At the beginning of the customer lifecycle, there are various methods you may be using to find qualified prospects. Identifying them is an essential first step, whether you purchase a list of prospects, get their names at a trade show, use social media to attract leads (blogs, twitter, Facebook, LinkedIn, etc.), or capture them directly from your website using a Web form.
The buzzword for this today is “lead generation.” Times have changed, and it has become much less productive to take the same approaches for lead generation that have worked in the past. The numbers show that response rates aren’t what they used to be, whether you use an unfocused direct mail campaign, generic email blasts, or a good old-fashioned telemarketing campaign. It is easy to spend a lot of time and money on things that worked in the past but don’t work today.
A full discussion on lead generation is beyond the scope of this article, but it is important to consider a few of the basics as we look at the customer lifecycle.
Before you jump into a full-fledged lead generation program, it helps to create a plan. Here are some essential questions to help you define the best approach for your business:
- What is the profile of your ideal customer?
- How would you identify your target market(s)?
- What are the needs of this target market?
- What is the content of your marketing message?
- What media do you plan to use in your marketing plan?
- What activity and revenue goals will you use to measure success?
- What system will you use to track the leads that you generate?
- What lead nurturing plan do you have to handle leads not ready to buy today?
A successful lead generation program is an essential element of any company and will ensure your long-term success.
“Don’t spend so much time trying to choose the perfect opportunity,” Michael Dell said, “that you miss the right opportunity.” The goal of any business is to convert as many of the right prospects as possible into paying customers. The more organized and efficient you are in this phase, the more prospects you can effectively move through your sales process so they become customers.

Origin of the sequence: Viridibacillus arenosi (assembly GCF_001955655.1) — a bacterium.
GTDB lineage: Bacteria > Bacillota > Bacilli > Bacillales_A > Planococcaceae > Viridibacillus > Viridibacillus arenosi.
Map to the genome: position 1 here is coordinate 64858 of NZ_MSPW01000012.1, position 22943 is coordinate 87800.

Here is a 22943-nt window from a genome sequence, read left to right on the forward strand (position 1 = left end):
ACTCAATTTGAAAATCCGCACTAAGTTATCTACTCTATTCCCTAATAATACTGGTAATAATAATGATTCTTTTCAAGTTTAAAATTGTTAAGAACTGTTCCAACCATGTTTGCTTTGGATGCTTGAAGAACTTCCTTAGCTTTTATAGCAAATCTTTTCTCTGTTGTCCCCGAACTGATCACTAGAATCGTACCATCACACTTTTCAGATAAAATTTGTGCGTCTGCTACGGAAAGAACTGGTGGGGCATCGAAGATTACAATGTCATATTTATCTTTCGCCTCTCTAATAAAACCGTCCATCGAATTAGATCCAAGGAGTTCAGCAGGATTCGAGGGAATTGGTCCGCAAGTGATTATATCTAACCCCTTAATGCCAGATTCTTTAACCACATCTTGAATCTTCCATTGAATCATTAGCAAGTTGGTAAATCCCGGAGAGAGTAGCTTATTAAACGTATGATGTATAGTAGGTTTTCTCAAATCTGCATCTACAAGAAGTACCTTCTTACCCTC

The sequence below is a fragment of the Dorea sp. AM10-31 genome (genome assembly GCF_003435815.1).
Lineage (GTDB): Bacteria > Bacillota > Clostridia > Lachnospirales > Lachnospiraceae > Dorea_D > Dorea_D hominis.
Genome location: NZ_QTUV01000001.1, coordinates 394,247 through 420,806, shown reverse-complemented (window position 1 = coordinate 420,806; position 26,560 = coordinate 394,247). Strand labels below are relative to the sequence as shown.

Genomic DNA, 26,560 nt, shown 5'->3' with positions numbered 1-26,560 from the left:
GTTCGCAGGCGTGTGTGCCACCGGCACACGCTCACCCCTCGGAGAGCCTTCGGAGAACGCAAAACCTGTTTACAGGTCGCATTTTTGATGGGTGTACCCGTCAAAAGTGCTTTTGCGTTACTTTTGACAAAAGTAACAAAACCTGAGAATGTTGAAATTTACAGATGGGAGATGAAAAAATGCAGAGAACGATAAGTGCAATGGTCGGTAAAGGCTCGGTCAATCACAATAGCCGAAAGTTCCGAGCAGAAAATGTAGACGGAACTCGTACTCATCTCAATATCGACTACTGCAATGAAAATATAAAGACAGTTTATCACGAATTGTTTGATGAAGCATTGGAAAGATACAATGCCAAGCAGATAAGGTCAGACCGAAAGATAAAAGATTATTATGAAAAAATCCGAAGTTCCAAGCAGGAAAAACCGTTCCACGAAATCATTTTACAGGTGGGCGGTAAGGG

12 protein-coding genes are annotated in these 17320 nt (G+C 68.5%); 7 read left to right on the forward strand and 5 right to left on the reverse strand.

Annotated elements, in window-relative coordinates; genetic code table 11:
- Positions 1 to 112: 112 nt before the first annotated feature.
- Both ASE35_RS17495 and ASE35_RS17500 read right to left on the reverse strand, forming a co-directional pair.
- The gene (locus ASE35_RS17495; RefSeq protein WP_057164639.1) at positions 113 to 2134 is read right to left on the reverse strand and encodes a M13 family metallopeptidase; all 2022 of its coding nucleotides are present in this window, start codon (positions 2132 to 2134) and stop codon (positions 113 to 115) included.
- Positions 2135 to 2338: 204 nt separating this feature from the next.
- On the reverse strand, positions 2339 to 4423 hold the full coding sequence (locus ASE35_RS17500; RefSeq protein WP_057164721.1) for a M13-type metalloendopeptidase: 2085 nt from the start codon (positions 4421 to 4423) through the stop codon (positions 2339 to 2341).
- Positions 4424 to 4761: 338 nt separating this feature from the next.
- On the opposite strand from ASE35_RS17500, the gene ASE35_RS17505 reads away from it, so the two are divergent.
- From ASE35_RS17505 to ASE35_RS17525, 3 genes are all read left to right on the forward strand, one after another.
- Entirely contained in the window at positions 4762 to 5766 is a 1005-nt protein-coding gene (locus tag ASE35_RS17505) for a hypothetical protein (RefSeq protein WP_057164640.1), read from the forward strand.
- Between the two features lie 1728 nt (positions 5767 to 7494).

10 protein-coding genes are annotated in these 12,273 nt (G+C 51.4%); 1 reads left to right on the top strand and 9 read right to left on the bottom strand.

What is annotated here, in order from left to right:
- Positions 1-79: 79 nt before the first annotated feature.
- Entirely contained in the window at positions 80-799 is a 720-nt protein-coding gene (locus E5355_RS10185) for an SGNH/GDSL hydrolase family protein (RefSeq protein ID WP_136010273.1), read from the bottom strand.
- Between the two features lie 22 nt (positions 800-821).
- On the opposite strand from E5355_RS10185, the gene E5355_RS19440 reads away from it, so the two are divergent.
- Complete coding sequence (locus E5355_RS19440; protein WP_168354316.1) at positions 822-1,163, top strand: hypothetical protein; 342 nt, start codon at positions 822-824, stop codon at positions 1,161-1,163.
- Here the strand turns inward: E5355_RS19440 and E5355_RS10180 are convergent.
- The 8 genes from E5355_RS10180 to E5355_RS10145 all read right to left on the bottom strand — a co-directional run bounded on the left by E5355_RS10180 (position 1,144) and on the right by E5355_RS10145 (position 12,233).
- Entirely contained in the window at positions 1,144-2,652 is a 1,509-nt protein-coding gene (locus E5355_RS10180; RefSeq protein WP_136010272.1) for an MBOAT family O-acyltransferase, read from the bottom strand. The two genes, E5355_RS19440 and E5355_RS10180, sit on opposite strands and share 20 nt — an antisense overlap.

You must be both efficient and persistent in the sales process. Every time I look at a broad set of sales statistics, I am reminded that winning in this stage of the customer lifecycle is not possible without a heavy dose of persistence. You could have the best product and a great value proposition and message, but unless you generate enough “touches” with your prospects, you won’t reach the conversion rates you need to succeed. These touches include actually asking for the order.
It’s estimated that only 19% of sales close in the first four contacts or touches. The remaining 81% close on or after the fifth one. Many businesses I speak to know this, yet few have a plan in place to ensure they are “showing up to the party” often enough to give themselves a chance to break out of the 19% bracket.
According to Dartnell Corp., 90% of businesses follow up with their prospects four times or fewer, and only 10% follow up 5 times or more. It doesn’t take a math wizard to figure out who is getting most of the business. Don’t waste all that time and effort on the front end and stop short of the finish line.
Be sure to get in those 5 or more touches and contacts with your prospects. The only way to ensure success in this area is to have a centralized database that can automate some of these required touches, track the notes and history of interactions with the prospect, and assign tasks at the appropriate time to ensure the sales rep can be visible at the right times to help move the sales process forward to closure.
The more prospects a sales rep must juggle to reach goals, the more precious this commodity of time becomes.